For Loyola Blakefield’s senior goalie Jack Webb, this time of year is the payoff for his hard work, patience, team-first approach and perseverance.
Every lacrosse player in the Maryland Interscholastic Athletic Association A Conference — widely regarded as the finest league in the country — eagerly waits for the playoffs to roll around in their senior year.
Webb’s arrival took a different path.
A three-year varsity player with starter-like talent from the start, he played behind graduated standout Kevin Ellington in his first two years and now gets his first playoff start when the Dons host Boys’ Latin on Saturday in the MIAA A quarterfinals.
For the 18-year-old Johns Hopkins commit, the game’s 10 a.m. start time Saturday can’t come soon enough. But much of his success as a goalie can be found in the calculated answer he gave when asked about getting his first taste of MIAA A playoff lacrosse.
“It is a special moment, but I try to not make certain games more important than others,” Webb said. “At the end of the day, you want to win every single chance you can. So I’m always trying to calm myself and not say that it’s any less or more important than the last game you played.”
Webb first took to the goal when he was 7 years old playing in the Cockeysville recreation league: “Ever since, that’s been my spot, a position I’ve loved,” he said.
It’s the adrenaline that comes with the challenge of stopping a shot that sold Webb on the position. He cherishes the responsibility of being the last line on defense. And he loves winning the constant mind game that come with shrugging off a goal to stay focused on saving the next shot.
Webb, who brings elite physical skills to the cage with his quick hands talked about most, describes the waiting game as a “brutal process” that had him questioning how much he enjoyed playing the sport.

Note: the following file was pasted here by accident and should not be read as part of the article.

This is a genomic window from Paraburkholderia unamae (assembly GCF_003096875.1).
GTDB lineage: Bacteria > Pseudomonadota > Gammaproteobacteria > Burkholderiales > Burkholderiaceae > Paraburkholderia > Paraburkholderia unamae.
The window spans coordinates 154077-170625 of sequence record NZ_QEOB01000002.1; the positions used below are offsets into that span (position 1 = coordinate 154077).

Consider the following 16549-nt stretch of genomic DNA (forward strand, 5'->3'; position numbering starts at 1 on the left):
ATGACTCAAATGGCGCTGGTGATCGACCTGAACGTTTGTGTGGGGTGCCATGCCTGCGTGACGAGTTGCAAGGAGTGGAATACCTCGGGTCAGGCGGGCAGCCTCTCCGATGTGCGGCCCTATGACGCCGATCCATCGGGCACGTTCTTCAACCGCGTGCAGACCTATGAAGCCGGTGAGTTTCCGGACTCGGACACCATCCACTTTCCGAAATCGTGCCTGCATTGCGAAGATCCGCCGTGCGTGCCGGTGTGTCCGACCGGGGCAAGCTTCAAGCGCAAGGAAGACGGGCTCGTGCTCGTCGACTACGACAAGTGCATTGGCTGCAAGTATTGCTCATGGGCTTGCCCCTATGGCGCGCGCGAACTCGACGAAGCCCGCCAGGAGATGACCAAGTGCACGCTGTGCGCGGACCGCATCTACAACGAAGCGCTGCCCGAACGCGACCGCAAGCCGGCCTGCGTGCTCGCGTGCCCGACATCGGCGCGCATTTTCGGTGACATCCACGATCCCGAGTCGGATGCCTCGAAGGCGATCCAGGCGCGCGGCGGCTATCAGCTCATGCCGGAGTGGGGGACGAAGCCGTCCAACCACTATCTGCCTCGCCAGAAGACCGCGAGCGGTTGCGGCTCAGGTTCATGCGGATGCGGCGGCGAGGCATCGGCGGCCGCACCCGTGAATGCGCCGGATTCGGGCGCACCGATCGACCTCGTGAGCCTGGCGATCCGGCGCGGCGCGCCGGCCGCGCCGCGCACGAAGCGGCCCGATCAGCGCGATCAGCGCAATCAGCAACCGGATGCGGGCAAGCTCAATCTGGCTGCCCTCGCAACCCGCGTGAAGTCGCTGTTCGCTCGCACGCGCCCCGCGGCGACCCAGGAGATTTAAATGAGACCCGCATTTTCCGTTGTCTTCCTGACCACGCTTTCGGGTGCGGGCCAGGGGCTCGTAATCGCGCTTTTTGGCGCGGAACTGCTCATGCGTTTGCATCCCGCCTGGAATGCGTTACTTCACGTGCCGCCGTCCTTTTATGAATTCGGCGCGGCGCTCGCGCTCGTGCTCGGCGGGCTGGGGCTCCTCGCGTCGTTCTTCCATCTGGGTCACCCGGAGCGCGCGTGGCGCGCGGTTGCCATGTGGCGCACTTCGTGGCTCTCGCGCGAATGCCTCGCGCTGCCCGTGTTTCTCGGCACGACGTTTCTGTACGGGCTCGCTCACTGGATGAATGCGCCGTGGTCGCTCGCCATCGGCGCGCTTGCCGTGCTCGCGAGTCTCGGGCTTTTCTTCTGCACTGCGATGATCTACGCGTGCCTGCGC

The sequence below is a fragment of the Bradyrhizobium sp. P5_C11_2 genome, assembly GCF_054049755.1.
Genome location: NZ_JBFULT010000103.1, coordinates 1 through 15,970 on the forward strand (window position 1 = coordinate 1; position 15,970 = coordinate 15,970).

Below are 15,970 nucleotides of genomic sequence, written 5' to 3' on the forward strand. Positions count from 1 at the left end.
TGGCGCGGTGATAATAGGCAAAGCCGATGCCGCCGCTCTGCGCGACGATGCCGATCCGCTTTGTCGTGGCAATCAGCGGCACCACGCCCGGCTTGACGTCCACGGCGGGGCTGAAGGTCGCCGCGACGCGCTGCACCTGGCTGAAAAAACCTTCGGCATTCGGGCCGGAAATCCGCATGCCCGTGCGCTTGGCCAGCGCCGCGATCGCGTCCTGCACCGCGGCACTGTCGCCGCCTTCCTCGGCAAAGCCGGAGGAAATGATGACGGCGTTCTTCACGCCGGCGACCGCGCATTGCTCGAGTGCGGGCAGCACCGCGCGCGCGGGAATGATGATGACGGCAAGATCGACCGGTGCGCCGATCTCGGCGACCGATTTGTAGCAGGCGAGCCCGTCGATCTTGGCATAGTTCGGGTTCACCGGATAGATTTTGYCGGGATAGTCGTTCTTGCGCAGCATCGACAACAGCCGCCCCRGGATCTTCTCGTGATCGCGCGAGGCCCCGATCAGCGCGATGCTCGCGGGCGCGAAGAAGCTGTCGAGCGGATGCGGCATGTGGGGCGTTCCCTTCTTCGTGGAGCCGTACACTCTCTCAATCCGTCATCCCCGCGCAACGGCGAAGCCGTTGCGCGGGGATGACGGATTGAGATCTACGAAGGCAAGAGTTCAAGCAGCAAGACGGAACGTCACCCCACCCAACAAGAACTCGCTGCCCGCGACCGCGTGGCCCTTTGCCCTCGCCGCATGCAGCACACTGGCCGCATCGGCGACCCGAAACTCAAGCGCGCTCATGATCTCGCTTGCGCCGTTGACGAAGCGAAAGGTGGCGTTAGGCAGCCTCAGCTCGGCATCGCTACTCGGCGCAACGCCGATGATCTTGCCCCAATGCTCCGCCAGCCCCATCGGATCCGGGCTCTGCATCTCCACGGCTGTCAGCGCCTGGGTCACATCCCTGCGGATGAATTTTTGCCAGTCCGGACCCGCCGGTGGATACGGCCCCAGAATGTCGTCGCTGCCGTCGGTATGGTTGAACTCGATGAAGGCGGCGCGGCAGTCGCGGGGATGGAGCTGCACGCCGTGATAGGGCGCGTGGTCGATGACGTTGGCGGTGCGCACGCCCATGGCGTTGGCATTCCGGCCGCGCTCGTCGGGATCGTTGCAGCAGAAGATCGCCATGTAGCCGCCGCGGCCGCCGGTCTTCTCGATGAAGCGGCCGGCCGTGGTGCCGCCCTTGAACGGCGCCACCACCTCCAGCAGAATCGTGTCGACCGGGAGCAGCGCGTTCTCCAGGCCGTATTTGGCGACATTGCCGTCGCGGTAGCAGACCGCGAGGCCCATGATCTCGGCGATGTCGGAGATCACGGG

His answer was to work even harder.
“I learned that humility is the best thing possible and you can’t really take anything for granted,” he said. “You have to earn what you get and sometimes there may be a roadblock. You have to be able to face adversity and that’s something I learned the hard way. But, at the end of the day, it helped me as a person much more than if I was just handed the spot.”
Growing up in Charles Village a 10-minute walk from Johns Hopkins’ Homewood Field, Webb has wanted to be a Blue Jay since he first started to play. And despite not getting on the field at Loyola until this season, his work at the club level and beyond was noticed.
Last year on July 30, he took a phone call from Hopkins’ coach Peter Milliman, who had replaced longtime coach Dave Pietramala months earlier, that made his dream come true.
The process was relatively quick, Webb said around a week after a roster spot became available.
Milliman reached out to Loyola Blakefield coach Gene Ubriaco and then Webb’s mother, Sharon.
“It was kind of weird throughout the day, I was like ‘Mom what are the odds he’s going to ask me to join the team?’ and every time she got off the phone with him the percentage went higher and higher,” Webb said.